Russia has been seizing the opportunity to build a strategic coordination with China due to its isolation in the West since the war in Ukraine, capitalizing on the fact that neither the US nor China wants Russia to be part of the adversary’s bloc. From Beijing’s perspective, the worst-case scenario of the bilateral relations with Russia would be a situation in which Russia starts adapting to the rise of China by balancing through a potential ad hoc partnership with the USA, just like China did in the 1970s during the Cold War. Obviously, Moscow would not tolerate an emergence of Pax Sinica in continental Eurasia and the neighbouring areas that have been Russian strongholds for centuries.

The Dragonbear is about counterbalancing arising centrifugal forces in all fields — from the global economy, finance and trade, to diplomacy and political links, to military, defence and strategic alliances. But it also has a lot to do with the countries’ overlapping understanding that the world is in a system transformation, whose results are unpredictable and whose implications might be very dangerous for them. Trump will clearly seek to break the Dragonbear by playing out China and Russia against each other and by coming closer to Russia, which is why the Helsinki summit format is important to him in the first place. What is the common denominator for Trump and Putin? Trump will seek to divide the EU and the NATO institutions because he is not interested in blocs, but rather in bilateral agreements, partnerships and alliances with single EU and NATO members, which are loyal to the American interests and comply with Trump’s agenda.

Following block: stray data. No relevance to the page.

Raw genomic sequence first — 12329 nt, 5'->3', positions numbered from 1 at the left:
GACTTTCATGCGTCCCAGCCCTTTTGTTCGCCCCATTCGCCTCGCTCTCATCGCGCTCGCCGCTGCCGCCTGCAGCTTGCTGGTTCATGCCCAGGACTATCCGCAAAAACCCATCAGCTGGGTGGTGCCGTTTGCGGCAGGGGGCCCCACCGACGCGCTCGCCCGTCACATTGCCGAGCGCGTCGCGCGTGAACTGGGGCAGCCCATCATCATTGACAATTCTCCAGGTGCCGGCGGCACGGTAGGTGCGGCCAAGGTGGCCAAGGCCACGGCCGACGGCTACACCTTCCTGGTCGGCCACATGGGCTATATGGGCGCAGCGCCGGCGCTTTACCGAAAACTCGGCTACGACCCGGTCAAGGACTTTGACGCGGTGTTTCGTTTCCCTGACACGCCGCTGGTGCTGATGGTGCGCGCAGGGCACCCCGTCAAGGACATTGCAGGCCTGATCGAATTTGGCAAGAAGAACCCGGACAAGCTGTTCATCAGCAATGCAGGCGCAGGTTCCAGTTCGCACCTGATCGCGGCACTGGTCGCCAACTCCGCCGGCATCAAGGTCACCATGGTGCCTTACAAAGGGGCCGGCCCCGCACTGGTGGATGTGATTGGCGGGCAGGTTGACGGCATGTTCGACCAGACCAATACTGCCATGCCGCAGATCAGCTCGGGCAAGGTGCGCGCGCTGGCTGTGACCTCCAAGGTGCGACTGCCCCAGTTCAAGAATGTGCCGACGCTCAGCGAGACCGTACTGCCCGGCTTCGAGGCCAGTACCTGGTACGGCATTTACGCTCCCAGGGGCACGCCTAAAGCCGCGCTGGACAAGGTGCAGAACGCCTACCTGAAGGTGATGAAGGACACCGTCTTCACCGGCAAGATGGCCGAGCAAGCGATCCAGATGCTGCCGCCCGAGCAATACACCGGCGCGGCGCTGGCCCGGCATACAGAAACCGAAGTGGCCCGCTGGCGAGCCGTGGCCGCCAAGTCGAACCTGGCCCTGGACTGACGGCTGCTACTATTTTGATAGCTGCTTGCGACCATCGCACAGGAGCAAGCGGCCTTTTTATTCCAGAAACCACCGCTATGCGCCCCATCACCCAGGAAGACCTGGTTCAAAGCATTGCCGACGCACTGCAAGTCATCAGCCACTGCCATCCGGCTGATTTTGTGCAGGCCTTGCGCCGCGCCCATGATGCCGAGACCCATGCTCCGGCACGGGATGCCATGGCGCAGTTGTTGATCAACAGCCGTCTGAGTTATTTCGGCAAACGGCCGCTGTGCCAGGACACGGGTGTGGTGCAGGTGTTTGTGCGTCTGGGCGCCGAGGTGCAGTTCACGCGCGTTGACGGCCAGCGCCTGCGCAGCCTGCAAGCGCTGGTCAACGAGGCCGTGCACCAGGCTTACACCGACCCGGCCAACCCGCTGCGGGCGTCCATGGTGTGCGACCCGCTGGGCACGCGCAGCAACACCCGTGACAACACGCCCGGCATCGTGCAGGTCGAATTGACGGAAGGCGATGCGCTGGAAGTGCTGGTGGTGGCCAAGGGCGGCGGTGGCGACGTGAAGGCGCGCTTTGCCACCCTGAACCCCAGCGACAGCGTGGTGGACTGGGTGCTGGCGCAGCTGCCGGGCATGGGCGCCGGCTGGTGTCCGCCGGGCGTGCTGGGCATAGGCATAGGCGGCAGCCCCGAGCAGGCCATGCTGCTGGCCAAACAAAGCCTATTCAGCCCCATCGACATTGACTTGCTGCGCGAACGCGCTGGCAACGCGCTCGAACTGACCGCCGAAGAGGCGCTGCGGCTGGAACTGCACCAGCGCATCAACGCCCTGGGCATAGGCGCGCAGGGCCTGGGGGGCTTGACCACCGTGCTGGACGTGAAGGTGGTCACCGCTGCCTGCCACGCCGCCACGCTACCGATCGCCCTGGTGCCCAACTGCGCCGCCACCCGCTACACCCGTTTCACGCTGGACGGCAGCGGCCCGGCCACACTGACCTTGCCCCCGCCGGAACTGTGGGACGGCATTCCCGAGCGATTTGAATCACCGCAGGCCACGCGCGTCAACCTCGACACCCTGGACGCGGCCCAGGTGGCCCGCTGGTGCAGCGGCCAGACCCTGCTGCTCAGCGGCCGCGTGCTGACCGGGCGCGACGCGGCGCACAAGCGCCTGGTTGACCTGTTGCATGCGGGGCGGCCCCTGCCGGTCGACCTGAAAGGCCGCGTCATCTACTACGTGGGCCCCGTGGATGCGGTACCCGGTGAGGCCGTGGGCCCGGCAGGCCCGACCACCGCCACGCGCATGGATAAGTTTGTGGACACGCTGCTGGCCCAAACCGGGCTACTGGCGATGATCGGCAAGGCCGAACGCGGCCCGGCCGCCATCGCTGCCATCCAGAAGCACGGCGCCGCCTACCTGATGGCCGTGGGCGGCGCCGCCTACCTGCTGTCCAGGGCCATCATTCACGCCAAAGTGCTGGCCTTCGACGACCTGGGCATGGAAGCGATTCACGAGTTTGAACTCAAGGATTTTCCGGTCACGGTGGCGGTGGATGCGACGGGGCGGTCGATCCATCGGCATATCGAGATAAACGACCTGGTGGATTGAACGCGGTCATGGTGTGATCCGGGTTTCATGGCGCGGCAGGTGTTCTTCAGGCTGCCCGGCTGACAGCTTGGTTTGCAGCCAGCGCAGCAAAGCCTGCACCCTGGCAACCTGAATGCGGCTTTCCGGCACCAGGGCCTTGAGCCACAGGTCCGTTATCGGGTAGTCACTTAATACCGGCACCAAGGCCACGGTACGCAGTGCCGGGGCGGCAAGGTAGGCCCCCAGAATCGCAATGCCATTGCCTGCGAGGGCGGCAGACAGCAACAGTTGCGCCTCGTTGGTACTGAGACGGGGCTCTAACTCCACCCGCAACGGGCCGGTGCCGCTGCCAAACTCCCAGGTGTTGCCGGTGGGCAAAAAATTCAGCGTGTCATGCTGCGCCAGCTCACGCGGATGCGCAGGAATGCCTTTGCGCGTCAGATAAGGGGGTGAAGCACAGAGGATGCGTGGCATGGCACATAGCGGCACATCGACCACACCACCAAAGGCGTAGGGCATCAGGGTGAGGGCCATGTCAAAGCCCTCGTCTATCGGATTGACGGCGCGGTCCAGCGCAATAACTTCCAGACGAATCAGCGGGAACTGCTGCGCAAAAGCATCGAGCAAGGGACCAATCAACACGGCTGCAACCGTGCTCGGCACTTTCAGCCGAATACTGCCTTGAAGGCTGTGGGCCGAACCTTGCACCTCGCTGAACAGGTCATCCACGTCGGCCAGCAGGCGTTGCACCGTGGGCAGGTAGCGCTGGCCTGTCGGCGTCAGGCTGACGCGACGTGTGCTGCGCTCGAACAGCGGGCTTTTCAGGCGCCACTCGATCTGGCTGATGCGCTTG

5) Do you foresee this relationship blossoming in the near future? Will economic agreements match their military cooperation? Could there ever be a defensive alliance between these two powers, are they doomed to compete or is the status quo acceptable on both ends?

The relationship is evolving into a highest-ranking (top-down) coordination between President Putin and his closest circle, on the one side, and President Xi Jinping and his closest supporters, on the other side, which makes sure that the Dragonbear gets further consolidated despite existent bottom-up tensions on the ground (e.g. in Kazakhstan there are already fears of an overwhelming Chinese presence in all spheres through loans, investments and business activities, whereas the political elite is still very much influenced by Russia). Both countries still struggle to diversify their economic and trade portfolio by identifying potential areas and directly arranging deals at the top level, however, neither the trade volume nor the economic ties have extensively been expanded despite these efforts (the trend is however positive).

China has interests in a defence cooperation with Russia due to Russia’s possible transfer of advanced technologies and sophisticated weapons. Possible military cooperation is also a basis for the strategic bilateral ties. Joint military exercises and first joint air patrol have become a substantial part of it with the aim of facilitating better interoperability between the armed forces. So far, Russia and China have conducted joint naval drills in the Mediterranean Sea and the Sea of Japan. The mutual defence cooperation also evolves within the SCO, whose role as an emerging regional organization is growing after India and Pakistan have joined it.